Based on “High Noon: 20 Global Problems, 20 Years to Solve Them,” by Jean-Francois Rischard. This is the theme of the 2011 EARCOS Global Issues Network Conference, and we will be sending two teams to represent the school at JIS in April. For these teams, the G4 Project will serve as preparation for their student-led workshops at the conference.
For all of us, it will be an interesting trans-disciplinary experience in real-world problem-solving using Science.
Let’s get working!
The Group 4 Project is a central part of the Group 4 Experimental Sciences. It is a chance to come together as scientists and think about how science can address pressing current issues. Thinking from an interdisciplinary point of view, students research and investigate the latest science and its potential impacts on the world.
The aim of the Group 4 Project is “To encourage an understanding of the relationships between scientific disciplines and the overarching nature of the scientific method” (IB Biology Subject Guide, 2007)
To be successful in tackling current global problems and challenges, we must think from a truly trans-disciplinary point of view: within and beyond the sciences. We must consider the involvement of all stakeholders and make decisions based on reliable and authentic evidence. The role of the scientist is becoming increasingly important in policy decision making and communication to the public – and this is what we aim to model in our approach to the Group 4 Project.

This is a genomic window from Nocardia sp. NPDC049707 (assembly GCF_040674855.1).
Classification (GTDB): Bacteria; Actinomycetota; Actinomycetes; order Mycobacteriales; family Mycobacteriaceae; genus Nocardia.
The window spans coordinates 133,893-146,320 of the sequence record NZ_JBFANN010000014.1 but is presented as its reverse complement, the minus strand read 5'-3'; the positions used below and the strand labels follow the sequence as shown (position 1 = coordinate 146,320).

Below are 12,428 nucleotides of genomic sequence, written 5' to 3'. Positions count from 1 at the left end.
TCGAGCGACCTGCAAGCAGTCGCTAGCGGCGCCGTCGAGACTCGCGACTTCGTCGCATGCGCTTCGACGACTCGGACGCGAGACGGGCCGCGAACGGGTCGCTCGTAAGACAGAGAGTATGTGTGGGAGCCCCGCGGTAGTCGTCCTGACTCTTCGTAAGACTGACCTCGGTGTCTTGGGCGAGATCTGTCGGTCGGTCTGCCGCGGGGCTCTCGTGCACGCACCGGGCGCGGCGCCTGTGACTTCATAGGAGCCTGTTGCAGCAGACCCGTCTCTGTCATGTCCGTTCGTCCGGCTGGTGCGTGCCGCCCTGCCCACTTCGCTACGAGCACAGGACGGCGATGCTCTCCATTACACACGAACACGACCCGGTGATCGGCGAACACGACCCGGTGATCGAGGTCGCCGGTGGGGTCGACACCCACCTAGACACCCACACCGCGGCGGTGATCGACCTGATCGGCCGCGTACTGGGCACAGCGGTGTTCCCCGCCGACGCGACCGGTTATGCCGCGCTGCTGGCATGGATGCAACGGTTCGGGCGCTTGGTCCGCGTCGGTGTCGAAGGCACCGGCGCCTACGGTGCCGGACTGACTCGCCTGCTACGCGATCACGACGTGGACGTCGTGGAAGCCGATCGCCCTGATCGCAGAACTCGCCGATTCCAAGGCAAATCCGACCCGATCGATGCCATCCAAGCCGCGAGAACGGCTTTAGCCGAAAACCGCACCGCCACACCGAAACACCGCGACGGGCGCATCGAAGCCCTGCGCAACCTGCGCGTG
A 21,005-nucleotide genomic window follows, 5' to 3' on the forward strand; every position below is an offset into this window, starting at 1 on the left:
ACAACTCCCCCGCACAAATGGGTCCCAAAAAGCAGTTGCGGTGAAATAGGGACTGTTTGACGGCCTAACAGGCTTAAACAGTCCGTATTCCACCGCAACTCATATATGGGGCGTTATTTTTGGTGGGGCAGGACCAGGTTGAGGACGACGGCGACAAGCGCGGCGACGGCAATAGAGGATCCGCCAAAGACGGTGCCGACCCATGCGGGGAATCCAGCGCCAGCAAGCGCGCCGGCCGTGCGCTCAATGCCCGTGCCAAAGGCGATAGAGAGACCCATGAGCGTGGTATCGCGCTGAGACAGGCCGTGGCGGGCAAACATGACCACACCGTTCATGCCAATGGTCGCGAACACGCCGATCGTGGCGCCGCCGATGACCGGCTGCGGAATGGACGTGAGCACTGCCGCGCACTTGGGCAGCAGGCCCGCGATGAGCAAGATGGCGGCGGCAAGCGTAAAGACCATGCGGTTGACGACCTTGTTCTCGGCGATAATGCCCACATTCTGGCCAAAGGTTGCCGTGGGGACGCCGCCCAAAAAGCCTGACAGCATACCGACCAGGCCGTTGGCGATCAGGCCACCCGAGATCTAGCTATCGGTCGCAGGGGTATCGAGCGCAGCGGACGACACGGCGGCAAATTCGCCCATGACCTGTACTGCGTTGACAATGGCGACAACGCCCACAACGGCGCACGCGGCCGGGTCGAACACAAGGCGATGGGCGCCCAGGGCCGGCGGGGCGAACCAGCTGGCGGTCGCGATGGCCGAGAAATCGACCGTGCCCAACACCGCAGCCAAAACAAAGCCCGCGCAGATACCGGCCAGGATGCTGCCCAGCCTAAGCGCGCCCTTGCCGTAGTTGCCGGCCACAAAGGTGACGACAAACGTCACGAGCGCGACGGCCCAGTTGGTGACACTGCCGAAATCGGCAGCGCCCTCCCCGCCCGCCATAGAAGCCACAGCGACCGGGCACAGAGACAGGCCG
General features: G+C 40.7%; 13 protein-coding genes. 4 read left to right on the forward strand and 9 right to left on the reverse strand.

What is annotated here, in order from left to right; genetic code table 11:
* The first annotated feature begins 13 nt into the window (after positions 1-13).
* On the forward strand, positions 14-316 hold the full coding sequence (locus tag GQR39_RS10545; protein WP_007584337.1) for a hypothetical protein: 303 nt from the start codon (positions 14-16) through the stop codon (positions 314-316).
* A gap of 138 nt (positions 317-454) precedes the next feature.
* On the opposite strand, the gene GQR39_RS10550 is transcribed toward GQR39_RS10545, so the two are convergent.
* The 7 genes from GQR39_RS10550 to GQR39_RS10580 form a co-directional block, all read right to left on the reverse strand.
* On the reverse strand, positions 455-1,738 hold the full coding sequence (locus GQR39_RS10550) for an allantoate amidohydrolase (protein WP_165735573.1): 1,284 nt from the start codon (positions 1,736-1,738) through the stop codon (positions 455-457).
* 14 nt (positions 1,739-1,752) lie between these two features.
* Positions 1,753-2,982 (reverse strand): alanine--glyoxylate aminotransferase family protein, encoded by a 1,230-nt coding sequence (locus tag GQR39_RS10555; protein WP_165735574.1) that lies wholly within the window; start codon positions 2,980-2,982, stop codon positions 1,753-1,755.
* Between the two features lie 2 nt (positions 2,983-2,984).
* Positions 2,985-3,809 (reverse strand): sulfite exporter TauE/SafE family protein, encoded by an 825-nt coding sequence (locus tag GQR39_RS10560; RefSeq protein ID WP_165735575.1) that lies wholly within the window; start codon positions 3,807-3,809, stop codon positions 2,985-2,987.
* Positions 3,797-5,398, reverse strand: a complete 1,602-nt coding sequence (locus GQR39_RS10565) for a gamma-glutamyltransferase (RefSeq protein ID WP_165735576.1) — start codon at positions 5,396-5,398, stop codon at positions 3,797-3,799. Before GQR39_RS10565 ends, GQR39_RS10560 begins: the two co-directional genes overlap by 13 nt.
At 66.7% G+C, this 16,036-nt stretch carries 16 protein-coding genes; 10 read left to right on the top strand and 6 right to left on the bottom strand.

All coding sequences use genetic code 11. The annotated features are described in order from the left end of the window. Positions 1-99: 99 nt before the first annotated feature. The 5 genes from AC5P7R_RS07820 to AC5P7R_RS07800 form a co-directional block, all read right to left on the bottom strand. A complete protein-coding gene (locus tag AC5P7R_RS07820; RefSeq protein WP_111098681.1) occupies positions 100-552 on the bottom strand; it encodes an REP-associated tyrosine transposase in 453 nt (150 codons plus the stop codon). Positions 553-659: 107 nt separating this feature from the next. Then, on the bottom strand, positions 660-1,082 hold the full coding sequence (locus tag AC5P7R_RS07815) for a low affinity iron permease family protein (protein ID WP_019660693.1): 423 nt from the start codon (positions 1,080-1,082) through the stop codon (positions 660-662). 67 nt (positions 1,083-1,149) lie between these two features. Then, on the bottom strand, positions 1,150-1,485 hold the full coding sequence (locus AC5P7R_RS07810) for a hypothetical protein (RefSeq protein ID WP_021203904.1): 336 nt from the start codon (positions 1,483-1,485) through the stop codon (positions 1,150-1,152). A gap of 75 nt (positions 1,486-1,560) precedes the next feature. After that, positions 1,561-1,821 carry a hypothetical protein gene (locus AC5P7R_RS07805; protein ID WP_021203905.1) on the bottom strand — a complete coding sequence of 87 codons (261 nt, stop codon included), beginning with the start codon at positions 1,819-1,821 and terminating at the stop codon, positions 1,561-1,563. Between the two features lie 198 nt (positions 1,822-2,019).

It is also a great opportunity to develop international mindedness and the following aims of the experimental sciences:
Aim 7: “Develop and apply the students’ ICT skills in the study of science”
Aim 8: “Raise awareness of the moral, social, ethical, economical and environmental implications of using science and technology”
And, of course, it makes up 10 hours of your 4PSOW – which is essential for your Sciences course – and is the only opportunity to be assessed for the fourth internal assessment criterion, Personal Skills:
-This project is designed to be evidence-based and to demonstrate the level of your research skills. You must be able to support all information presented with sources. Access to databases will really help you.
– Less is more when it comes to text. Graphics and datasets should form the basis of your presentation, with the factual exposition delivered in the oral presentation. Think about what kind of displays most engage you as the viewer.
– Collaboration is key. For this reason, you will all need to understand and be able to present all aspects of the project. Plan together, share ideas and set targets for your work over two days. In the action phase, come together as a group regularly to share your work with your group, evaluate your progress and set further targets.
– Read up on current science, economical and environmental news beforehand. Think about the theme, choose a good topic and run with it.
Past themes: (click here for resources)
Each year, we choose a theme which allows for authentic trans-disciplinary links across the sciences and, as far as possible, Economics.
“How can Science help re-build a stable and sustainable economy?”
“How can Science aid progress towards the UN’s Millenium Development Goals?”
“How can Science help combat environmental damage?”
Happy New Year Scientists!
So was the International Year of Biodiversity a success?